Storytelling is an ancient art - we humans have used it to entertain, educate and record our foibles for thousands of years. Naturally, the mediums through which we spin our elaborate (or not so elaborate) yarns have changed, evolving from cave paintings to 140 character Tweets and tackily shot YouTube videos.
Unsurprisingly, given its proven ability to influence behaviour and transform attitudes and approaches, the business world has fully embraced storytelling. In fact, it is now a compulsory course in your standard MBA.
"Storytelling is the single most powerful communications tool we have," explains Andy Goodman from the Good Man Center. "Stories are part of our history, our identity, and our culture. More than anything else, stories help us remember. So when you have a very important message, to convey a good story is more powerful than a 50-slide PowerPoint presentation."
This is why storytelling is being adopted by business leaders to strengthen culture, engage employees, attract new customers and effect positive behavioural change. For example, when you are inspiring your sales force to achieve something great and you want them to share the company's vision, an inspirational leader will tell a motivating story about the company's origin to get the team fired up.
So what are the ingredients of great storytelling? Passion and purpose
Steve Jobs was a great storyteller, primarily because he passionately believed in what he was saying and the value of his ideas. You need to show emotion and excitement in order to get your audience to truly buy into what you are saying. Don't be afraid to let your audience feel what you feel. Use very descriptive adjectives such as "amazing", "incredible", "unreal" and "brilliant". If the message is negative, use equally dramatic language to convey the message. The key to making your story engaging is to connect with your audience emotionally. For the less 'performance' savvy, this may require some training, but it will be well worth the investment. The importance of delivery "Two people can recite the same set of words, but their volume, tone, pitch, and pace of speaking can completely alter the message that is being conveyed."
In other words, how you say something is as important as what you are saying. An actor delivering a monologue of about five minutes can rehearse for four days for that performance. He/she will work on body language and tone of voice, and when to pause in order to lift and separate points. However, the average presenter will go onto stage without having rehearsed his/her presentation from start to finish - which is a terrible mistake to make.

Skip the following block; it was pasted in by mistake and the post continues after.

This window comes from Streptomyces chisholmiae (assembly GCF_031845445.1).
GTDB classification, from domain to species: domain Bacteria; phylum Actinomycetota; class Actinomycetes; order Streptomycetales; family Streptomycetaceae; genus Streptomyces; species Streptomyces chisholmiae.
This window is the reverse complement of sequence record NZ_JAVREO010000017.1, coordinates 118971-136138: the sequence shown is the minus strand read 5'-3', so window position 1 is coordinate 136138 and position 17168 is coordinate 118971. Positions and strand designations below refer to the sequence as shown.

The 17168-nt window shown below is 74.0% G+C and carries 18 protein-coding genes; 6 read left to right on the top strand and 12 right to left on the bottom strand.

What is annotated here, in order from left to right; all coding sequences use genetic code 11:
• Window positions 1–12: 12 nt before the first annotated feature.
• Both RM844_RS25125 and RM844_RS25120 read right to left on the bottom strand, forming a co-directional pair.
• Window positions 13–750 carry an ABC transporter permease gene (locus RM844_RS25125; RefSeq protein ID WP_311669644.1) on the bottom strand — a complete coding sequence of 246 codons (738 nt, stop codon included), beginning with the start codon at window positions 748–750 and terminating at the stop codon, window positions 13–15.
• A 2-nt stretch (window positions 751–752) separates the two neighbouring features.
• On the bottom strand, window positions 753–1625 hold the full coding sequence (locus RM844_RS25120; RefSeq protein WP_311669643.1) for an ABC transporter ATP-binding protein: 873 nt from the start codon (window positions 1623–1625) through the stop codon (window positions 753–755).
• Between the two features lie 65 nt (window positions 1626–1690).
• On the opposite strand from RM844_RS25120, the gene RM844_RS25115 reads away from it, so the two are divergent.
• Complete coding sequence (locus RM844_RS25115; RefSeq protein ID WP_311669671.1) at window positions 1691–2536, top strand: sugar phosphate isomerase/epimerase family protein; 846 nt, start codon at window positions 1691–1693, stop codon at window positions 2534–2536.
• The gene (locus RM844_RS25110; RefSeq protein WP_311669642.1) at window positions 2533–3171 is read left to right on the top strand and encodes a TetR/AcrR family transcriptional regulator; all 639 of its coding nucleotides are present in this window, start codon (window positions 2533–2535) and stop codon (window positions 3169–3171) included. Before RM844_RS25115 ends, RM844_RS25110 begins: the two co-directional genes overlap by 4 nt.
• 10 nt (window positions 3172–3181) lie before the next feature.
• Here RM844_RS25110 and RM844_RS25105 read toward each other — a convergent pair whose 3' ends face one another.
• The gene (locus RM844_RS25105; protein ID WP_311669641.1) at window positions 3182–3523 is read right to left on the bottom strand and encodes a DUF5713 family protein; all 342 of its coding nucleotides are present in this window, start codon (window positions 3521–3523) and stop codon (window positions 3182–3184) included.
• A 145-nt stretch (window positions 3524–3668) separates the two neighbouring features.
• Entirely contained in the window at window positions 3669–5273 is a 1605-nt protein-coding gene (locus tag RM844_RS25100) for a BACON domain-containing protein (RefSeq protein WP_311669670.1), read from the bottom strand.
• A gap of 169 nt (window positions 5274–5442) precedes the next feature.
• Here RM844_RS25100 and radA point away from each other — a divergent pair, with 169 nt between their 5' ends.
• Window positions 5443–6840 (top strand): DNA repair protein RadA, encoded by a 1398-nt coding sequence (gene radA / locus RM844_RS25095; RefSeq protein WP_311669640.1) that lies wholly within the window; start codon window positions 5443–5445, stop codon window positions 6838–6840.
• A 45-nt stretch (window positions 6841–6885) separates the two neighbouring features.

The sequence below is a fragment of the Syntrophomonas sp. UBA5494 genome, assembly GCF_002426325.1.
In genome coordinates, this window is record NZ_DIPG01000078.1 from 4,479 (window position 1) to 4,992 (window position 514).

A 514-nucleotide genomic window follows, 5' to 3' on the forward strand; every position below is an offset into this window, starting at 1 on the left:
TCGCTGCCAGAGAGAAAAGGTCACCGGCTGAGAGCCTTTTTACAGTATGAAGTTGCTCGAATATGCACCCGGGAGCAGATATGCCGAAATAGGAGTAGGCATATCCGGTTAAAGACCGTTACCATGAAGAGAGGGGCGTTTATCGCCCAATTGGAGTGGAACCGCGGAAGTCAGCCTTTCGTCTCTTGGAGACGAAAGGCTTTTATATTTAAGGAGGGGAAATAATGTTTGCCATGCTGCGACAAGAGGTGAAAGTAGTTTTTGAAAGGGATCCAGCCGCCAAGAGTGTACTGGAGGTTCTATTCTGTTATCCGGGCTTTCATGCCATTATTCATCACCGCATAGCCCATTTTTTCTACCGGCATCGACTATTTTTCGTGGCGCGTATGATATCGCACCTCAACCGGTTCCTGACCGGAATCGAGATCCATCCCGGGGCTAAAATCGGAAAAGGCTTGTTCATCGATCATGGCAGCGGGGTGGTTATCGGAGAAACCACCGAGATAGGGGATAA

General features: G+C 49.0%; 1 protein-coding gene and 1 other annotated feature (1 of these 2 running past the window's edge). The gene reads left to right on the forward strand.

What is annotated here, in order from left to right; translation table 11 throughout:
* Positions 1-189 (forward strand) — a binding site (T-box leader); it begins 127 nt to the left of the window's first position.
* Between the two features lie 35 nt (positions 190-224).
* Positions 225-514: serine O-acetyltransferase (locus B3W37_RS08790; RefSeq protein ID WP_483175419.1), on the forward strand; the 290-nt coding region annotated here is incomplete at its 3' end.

Yet some business leaders simply refuse to rehearse, stating that "it's not their style". In this instance, it helps to work out the actual cost per minute of being on stage. Take into account the salary bill of the audience in the room, the accommodation, travel, production and eventing costs. You almost always arrive at an astonishingly large number. Given this 'investment', it is foolhardy not to invest some time into perfecting the presentation. Steve Jobs, while a natural showman, still obsessively rehearsed his product presentations beforehand, paying attention to every last detail. As a result, he had even the most skeptical of cynics eating out of his hand by the end. Number-crunching
Numbers, unless they are placed in some sort of context, mean nothing to most mortals. So they need to be brought down to earth and made relevant. Simply putting up complicated graphs is not going to engage your audience. For example, when Jobs launched the iPod, he didn't focus on the amount of gigabytes the iPod could hold, he spoke about 1000 songs in your pocket - which is something we can all relate to. Be authentic
In order to stick, storytelling has to be 100% authentic. In today's hyper-connected world, people are knowledgeable and informed. So don't even try to spin something that is not bullet-proof. Before you present anything as fact, make sure to check and double check that you've got it right. This includes making sure that your statistics and quotes are from reputable, reliable sources. Know thy audience
The other important factor to consider is your audience. Who are you talking to? What do they care about? What questions would they be asking before they had the opportunity to hear your story? Try to answer these questions in your presentation, and to deal with issues that are relevant and of immediate consequence to your audience. Invite interaction
The best storytellers engage the audience and find creative ways to interact with them. For example, invite comments and questions, and ask your own questions. Or, develop shorter presentations with more time for Q&A. Various voting mechanisms can also get the audience more involved. Attention spans are short, and interactions are a great way to get around this.
If you can build all of these elements into your presentation, you are well on your way to becoming the corporate equivalent of Scheherazade.
For more information, contact Mann Made Media on 011 259 7120 or visit - www.mannmademedia.com